2010 Groundling Awards: and the winners are …

14 February, 2011 by 2 Comments

If you landed here, you may have clicked the Nominate Now button on Greenroom’s front page. You have jumped the gun a bit! Nominations open for the 2011 Groundlings Awards at one minute past midnight on 1st January. Click on the Nominate Button then or at any time after that until midnight on 31st January and you will find the Nomination Form here … promise! While you are here, though, check out the 2012 Groundling Awards winners.

Congratulations to the winners of the inaugural 2010 Groundling Awards, the people’s award for achievement in theatre in Queensland. The winners in each category are highlighted in green below with the other nominees.

Whilst we were forced to close balloting some 28 hours or so before we’d planned, nearly 600 individuals had already cast their votes and there were finally  3 565 valid votes to count and collate. The category which drew the most votes was that for Outstanding Contribution by a Director. Suffice it to say the Greenroom elves are exhausted, and have retired to the back room to rest. They may not be seen for some time.

We wish we had shiny trophies or cash or something to give all of our winners to mark the occasion. For now, they are just going to have to bask in the support of their fans and we in the memories of their fine work throughout 2010. Well done to them and to all Groundling nominees.

Outstanding Contribution by an Actor

  • Julia Billington in My Name Is Rachel Corrie (La Boite Indie)
  • Jason Klarwein in Thom Pain (Queensland Theatre Company)
  • Lucas Stibbard in Boy Girl Wall (The Escapists for !Metro Arts Independents)

Outstanding Contribution by a Director

  • Michael Futcher for Grimm Tales (Queensland Theatre Company)
  • Steven Mitchell Wright for In God We Trust (Queensland Academy of Creative Industries)
  • Tim O’Connor for Jesus Christ Superstar (Harvest Rain Theatre Company)

Outstanding Contribution to Set Design

  • Greg Clarke (Grimm Tales for Queensland Theatre Company)
  • Lucas Stibbard and The Escapists (Boy Girl Wall for !Metro Arts Independents)
  • Josh McIntosh (Jesus Christ Superstar for Harvest Rain Theatre Company)

Outstanding Contribution to Costume Design

  • Greg Clarke (Grimm Tales for Queensland Theatre Company)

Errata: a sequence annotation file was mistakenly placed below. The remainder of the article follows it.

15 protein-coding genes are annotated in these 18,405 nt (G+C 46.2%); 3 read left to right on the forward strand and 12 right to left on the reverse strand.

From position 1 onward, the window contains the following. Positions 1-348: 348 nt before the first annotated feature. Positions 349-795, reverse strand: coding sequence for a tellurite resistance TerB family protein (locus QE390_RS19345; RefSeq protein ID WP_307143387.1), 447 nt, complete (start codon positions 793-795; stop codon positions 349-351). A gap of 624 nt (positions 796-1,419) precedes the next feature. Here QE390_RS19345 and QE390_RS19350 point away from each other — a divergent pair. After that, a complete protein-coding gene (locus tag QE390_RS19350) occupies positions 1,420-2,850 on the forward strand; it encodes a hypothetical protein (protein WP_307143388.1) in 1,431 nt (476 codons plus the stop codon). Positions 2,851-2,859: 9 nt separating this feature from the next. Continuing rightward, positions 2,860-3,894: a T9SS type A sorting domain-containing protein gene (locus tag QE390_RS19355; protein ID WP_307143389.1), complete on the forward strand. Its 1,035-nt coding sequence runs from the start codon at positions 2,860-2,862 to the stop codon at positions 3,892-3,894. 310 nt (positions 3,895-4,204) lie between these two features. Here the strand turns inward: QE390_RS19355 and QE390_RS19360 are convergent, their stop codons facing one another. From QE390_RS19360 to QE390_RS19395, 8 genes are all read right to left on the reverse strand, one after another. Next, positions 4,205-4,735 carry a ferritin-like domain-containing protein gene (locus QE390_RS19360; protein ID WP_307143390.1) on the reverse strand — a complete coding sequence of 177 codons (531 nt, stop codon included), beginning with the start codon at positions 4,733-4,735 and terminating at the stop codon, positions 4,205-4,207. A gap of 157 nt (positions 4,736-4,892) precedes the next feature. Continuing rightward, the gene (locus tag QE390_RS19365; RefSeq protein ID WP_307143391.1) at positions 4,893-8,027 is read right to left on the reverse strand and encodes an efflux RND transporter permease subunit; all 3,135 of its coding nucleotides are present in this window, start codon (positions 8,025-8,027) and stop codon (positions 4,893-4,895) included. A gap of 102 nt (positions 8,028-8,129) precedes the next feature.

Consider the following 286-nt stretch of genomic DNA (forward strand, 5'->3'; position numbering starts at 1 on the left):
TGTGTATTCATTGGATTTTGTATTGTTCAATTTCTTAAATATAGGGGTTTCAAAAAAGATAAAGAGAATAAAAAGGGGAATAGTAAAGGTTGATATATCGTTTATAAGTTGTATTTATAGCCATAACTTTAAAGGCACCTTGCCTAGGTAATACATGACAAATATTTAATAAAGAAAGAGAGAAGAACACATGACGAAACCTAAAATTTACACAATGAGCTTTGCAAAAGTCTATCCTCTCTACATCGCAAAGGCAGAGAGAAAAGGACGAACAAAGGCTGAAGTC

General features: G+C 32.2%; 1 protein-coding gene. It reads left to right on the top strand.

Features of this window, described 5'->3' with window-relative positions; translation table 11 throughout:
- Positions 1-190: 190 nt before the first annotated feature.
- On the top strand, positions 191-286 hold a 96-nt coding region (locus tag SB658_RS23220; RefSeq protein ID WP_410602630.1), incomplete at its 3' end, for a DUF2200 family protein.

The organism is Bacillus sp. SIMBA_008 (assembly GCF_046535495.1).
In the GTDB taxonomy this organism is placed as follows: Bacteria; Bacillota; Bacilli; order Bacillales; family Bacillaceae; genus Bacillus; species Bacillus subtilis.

• Noni Harrison (The Timely Death of Victor Blott for Dead Puppet Society & !Metro Arts Independents)
  • Josh McIntosh (The Secret Story of Cinderella and her Fabulously Fashionable Footwear for Harvest Rain Theatre Company)

Outstanding Contribution to Lighting Design

  • Jason Glenwright (Jesus Christ Superstar for Harvest Rain Theatre Company)
  • Ben Hughes (Furious Angels for !Metro Arts Independents)
  • David Walters – body of work in 2010 including Grimm Tales and Hamlet

Outstanding Contribution to Sound Design

  • Tony Brumpton (The Timely Death of Victor Blott for Dead Puppet Society & !Metro Arts Independents)
  • Phil Slade (Grimm Tales for Queensland Theatre Company)
  • Steve Toulmin (Hamlet for La Boite Theatre Company)

Best New Play in an Inaugural Queensland Season

  • Boy Girl Wall by Lucas Stibbard and Matt Ryan
  • In God We Trust by Chris Beckey
  • The Bitterling by Sven Swenson

Best Production by a Queensland Independent or Subsidised Company

  • Boy Girl Wall: The Escapists and !Metro Arts Independents
  • Grimm Tales: Queensland Theatre Company
  • Jesus Christ Superstar: Harvest Rain Theatre Company
  • The Secret Love Life of Ophelia: Fractal Theatre

Best Co-Production

  • The Clean House (Queensland Theatre Company and Black Swan Theatre Company)
  • King Lear (Queensland Theatre Company and Bell Shakespeare)
  • (Body of Work) !Metro Arts with all of their independent company production partners throughout 2010

Best Community Outreach Program by any Company or Group

  • ACE (Arts in Community Enhancement) Project at Borallon Correctional Centre: Queensland Shakespeare Ensemble
  • Empire Theatre Projects Company’s production and school workshops:  April’s Fool
  • 2high Festival: Backbone Youth Arts

Best Use of Social Media by any theatre or group